This is a re-post from 2008 – six months into the life of Connexus and written after a meeting with Erwin McManus. The ideas still excite me:
I had this question on my mind: “how does Erwin know when he/Mosaic is doing something for creativity’s sake rather than for Christ’s sake?” While I was trying to figure out how not ask it offensively, he answered it with a passion that took me back. I loved his ‘answer’.
Erwin’s passion is contagious. Jesus has so changed and shaped his life that he is desperate to have others follow Jesus. He is so sure of Jesus and so sure people need him that he’s willing to do just about anything to reach people. He said he was willing to die trying to do different things in the name of Jesus to introduce people to Jesus. He wants to spend the rest of his life going for broke trying to figure out how to connect people with the One who changed him.
He went even further in his talk last night at the Nova Experience, which ranked as one of the best talks about the church I’ve heard in a long time. Some challenges he posed:
- Speaking on Acts 17:16-34, he said most Christians expect to have dialogue with people who don’t know Jesus on our terms in our environment. We expect them to come to us. He called this evangelism in the “first place” (the church). Some Christians are willing to venture to a second place (like a Tim Hortons) to talk about life and faith. But Paul was willing to go to a third place (like the Aereopagus) and dialogue with people where they were. How many leaders are willing to do that? How many churches are willing to do that?
- Most of the energy in our churches is spent on incremental improvements in discipleship for the already-convinced, and Erwin wonders what would happen if we took all the energy we put into things like making music for Christians and simply became an environment for normal humans to interact.
- He dreams of leaders who are even willing to be ostracized by other Christians for their radicality in making Jesus known (this actually is what biblically between Jesus-followers and “religious” people), who will go to “third” places and even be shunned by denominations (his words) and accused of heresy (which he has been, again and again) because of their passion to make Christ known.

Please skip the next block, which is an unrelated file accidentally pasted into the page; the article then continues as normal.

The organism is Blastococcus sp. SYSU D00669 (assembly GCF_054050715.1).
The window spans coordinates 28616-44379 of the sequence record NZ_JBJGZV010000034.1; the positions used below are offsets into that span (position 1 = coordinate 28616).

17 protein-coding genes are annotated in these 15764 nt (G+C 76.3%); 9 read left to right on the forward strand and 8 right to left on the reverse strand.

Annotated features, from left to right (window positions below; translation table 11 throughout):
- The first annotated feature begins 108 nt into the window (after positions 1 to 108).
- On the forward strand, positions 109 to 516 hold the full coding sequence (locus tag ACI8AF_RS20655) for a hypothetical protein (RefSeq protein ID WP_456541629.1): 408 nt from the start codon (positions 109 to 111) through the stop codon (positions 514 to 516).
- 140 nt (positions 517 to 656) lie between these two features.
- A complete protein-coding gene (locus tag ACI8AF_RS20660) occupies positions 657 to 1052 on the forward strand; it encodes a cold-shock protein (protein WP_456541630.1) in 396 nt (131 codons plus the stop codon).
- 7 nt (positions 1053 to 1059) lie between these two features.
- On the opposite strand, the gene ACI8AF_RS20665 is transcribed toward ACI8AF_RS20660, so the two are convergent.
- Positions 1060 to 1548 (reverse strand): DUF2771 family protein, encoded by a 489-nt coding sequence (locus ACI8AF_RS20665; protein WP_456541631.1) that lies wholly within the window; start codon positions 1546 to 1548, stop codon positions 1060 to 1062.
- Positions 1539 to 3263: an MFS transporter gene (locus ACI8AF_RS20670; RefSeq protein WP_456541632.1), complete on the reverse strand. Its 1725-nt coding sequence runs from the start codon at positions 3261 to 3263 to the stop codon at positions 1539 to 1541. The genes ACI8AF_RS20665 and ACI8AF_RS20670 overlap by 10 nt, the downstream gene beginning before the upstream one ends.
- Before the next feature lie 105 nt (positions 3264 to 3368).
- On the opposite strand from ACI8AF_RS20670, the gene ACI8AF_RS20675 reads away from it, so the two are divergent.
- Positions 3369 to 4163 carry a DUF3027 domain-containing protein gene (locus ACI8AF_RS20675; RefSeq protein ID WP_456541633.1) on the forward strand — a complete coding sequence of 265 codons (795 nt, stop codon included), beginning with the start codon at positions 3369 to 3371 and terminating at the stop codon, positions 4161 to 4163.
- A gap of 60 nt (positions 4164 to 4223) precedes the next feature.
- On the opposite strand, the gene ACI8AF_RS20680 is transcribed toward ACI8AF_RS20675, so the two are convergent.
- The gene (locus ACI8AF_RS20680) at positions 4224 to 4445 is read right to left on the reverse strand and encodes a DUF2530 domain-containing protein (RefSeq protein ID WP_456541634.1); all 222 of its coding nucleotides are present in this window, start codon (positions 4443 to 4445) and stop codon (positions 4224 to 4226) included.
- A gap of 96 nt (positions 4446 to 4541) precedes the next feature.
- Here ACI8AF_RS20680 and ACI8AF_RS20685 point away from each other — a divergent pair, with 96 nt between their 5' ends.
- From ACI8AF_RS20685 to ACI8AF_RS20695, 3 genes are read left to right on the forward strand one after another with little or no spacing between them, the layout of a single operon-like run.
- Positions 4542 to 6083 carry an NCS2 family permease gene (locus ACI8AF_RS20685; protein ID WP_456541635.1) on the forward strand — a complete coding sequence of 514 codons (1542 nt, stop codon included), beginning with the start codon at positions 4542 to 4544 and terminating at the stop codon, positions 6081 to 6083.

Erwin’s talk moved me deeply, because I think it resonates with the core calling I have felt and I think our community at Connexus has felt. Moving church from the comfort of a multi-million dollar facility into the sticky floors and pungent smell of a movie theater where normal people actually gather has been challenging but great, and is some ways is like a first step into a third place. (Erwin’s church meets in venues like night clubs where his volunteer team puts on while gloves and wipes excrement and vomit off the walls to prepare for worship). Some Christians may feel alienated by a move like that, but there are so many fresh faces who finally feel like God is becoming more accessible – who realize for the first time that Jesus actually wants a relationship with them.
It challenged me to make more space in my life for living in third places, for engaging the curiosity and hunger of thousands of people who would probably like to know this Jesus but don’t. As much as I feel there is this call on my life, I am still so incredibly comfortable. I’d love to die trying to figure out innovative ways to reshape lives around Jesus. Clearly what we’re doing in the North American church now isn’t really working, with 60% of Americans and 85% of Canadians voting “no” to Christianity every weekend.
If we really believe that Jesus is who He said He is, why don’t we go for broke in sharing all of Him with the world? I’m excited to be part of a community that more and more is willing to risk it all for the sake of those who don’t yet know Jesus.
What do you think about third places? What would need to be true for your passion for lost people to be white hot?